I feel very young. I like to think I still look young, especially when I get off the Metro and people stop to ask me (usually on casual Fridays) where stuff is on the GW campus. I get carded a lot, and while it doesn't bother me, I am not yet old enough to be all gushily appreciative of suspicion.
Maybe it's because in my head, it's still somewhere around 2000. I have owned my eleven-year-old car for nine years, but it still seems new and exciting to me, and in my head, a 1995 car isn't that old. At a recent staff meeting, our new Chairman asked us where we saw the company in 2011, and I got corrected for discussing our 10-year plan. Or when my mom asked me if the sweater I was wearing was new, it too me a moment to realize "I've had it since Junior year" means I got it nearly 12 years ago.
And yet, at 28, I'm resentful of being lumped in with the 23 and 24-year-olds at work. Year-wise, that's not much of an age difference, but this is their first post-college job, whereas I've been in the corporate work force for six years now. I feel like I should have reaped the benefits of these experiences, and while I have gained a certain wisdom the other "young people" don't have, I am not really doing anything at work they couldn't do. Maybe it's the culture of my specific place of employment, but people around me, some younger, others with less experience, and others with less ability, are being promoted left and right for reasons I can't justify. It seems as though since I work hard and take on lots of tasks, I am perceived as labor rather than management (even though four people reading this now can vouch firsthand for my management skills).
Sparky suggested a lot of this, particularly the job aspect, comes from not having yet found my "career shoe". Maybe. Even in my non-work life, I feel the confliction of feeling young but getting old. Not that I’m stressing the marriage/children/picket fence issue; regardless of how many people around me have entered that phase of their lives, I am at least confident that I am not ready for that, nor do I feel any sort of pressure to be (Chicken? Egg?). Sometimes I get self-conscious about the youthfulness of my apartment--that I’ve fashioned my place more after a Lichtenstein print than a Pottery Barn catalog—but as crisp and serene a minimalistic sage-and-cream motif may be, primary colors and interesting clutter is more me. Perhaps I just need to find the same confidence in the other aspects of my lingering immaturity as I do in The Nesting Issue.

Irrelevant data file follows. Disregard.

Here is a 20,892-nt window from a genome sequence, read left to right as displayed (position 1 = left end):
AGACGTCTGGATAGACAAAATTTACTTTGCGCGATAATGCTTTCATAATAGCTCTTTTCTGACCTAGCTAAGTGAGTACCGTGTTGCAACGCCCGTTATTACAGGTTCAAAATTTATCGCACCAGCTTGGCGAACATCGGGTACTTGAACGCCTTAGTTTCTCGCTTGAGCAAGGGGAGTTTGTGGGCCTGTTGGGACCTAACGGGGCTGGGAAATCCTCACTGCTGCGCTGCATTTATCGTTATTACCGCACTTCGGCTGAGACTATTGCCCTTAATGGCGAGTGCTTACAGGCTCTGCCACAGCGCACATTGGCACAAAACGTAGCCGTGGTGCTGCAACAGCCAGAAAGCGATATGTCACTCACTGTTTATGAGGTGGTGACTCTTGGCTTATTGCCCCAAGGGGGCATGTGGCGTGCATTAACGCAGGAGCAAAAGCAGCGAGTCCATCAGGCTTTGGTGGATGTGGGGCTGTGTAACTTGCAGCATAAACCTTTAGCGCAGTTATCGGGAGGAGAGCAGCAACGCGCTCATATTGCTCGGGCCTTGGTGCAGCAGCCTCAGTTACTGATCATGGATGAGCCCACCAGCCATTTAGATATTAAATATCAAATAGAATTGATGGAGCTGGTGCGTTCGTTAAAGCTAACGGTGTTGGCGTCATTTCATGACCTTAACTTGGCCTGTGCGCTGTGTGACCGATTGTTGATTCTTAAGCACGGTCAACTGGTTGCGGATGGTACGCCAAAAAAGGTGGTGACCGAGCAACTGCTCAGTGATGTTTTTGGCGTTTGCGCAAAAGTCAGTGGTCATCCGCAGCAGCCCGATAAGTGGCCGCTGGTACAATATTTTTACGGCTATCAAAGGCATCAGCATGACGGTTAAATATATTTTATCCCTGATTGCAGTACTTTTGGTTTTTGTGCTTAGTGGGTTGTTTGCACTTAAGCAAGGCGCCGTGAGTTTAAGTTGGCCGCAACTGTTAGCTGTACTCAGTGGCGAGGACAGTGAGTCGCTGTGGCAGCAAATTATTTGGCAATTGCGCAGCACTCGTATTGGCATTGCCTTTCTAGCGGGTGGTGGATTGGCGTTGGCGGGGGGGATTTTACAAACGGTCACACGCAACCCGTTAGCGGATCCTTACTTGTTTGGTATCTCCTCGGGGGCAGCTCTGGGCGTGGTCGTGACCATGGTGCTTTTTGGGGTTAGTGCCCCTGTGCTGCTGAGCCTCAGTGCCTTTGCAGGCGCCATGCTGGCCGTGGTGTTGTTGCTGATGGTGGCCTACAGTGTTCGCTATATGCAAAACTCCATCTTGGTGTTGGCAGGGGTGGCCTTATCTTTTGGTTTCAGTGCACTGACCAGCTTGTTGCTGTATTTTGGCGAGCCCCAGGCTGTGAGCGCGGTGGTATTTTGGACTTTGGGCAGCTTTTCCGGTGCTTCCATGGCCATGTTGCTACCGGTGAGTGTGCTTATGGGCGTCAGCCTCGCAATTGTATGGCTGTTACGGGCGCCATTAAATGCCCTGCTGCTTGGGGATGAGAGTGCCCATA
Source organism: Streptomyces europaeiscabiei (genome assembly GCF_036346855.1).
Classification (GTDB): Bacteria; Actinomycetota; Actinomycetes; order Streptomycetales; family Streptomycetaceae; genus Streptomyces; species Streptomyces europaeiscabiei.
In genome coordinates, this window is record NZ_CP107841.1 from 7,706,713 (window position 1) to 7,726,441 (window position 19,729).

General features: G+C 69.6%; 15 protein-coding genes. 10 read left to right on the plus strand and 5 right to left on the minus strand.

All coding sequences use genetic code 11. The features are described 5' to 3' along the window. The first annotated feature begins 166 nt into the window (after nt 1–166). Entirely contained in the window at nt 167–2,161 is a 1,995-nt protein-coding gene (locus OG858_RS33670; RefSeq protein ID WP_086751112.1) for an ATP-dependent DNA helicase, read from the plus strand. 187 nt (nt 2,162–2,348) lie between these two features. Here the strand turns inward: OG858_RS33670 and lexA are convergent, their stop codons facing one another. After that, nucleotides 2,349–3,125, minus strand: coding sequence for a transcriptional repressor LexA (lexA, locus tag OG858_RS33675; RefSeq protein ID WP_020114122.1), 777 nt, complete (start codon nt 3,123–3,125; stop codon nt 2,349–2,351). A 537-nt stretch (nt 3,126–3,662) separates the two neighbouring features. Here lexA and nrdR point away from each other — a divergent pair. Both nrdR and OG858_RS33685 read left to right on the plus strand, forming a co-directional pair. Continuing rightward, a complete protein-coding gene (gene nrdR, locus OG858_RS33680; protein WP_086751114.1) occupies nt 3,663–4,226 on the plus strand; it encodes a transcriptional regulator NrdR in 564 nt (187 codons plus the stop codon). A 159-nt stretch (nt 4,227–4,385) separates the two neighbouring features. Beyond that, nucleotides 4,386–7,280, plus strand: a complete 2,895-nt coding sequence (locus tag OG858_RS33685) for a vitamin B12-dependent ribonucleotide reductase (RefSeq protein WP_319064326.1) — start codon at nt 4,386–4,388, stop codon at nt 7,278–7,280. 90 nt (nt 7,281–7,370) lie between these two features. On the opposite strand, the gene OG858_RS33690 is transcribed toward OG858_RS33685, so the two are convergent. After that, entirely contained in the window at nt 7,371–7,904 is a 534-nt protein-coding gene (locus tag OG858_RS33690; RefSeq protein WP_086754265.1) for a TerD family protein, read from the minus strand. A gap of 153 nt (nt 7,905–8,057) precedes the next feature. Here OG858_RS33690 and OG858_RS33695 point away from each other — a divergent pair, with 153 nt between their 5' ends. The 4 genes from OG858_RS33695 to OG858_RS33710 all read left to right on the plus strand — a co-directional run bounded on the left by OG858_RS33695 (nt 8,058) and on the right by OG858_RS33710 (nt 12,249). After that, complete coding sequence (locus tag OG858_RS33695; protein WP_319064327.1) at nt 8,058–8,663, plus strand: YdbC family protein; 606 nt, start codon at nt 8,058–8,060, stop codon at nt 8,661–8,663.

I don’t know if anyone else does this, but I constantly catch myself feeling, though not fully articulated as such when I do feel it, that this is all a dry run. That I can screw up, learn from my mistakes, maybe miss a chance here and there, and that there’s always time to make it right, or that I can just do it better next time. I worry that I’ve spent my whole life learning lessons for next time, or reassuring myself with the thought that I can fix it later. I’m either worrying about the last time or planning for next time. I guess very few people are good at living in the moment, but I have to remember the availability of time to plan for the future is getting swallowed by time to worry about the past every day.
I’m afraid that I’m going to wake up one day and realize I blew it and that next time I’ve been waiting for isn’t going to happen. But for some reason, that fear isn’t enough to motivate me to act now. I should be looking for a new job, but I watch TV instead. I should be working now to be more ready for the future chances, but when I envision those future chances, I see them with the present challenges, leaving me to think I will be as unprepared for them as I am now.
I don’t want zits or wrinkles, but I want both. I want wrinkles at work and zits at home. I should take the lesson of my face wash to heart: treat the acne; prepare for the wrinkles. If I only focus on one, the other’s going to get out of control, and if I ignore both, I’m going to be a wrinkly zitface. And that’s not cute at all.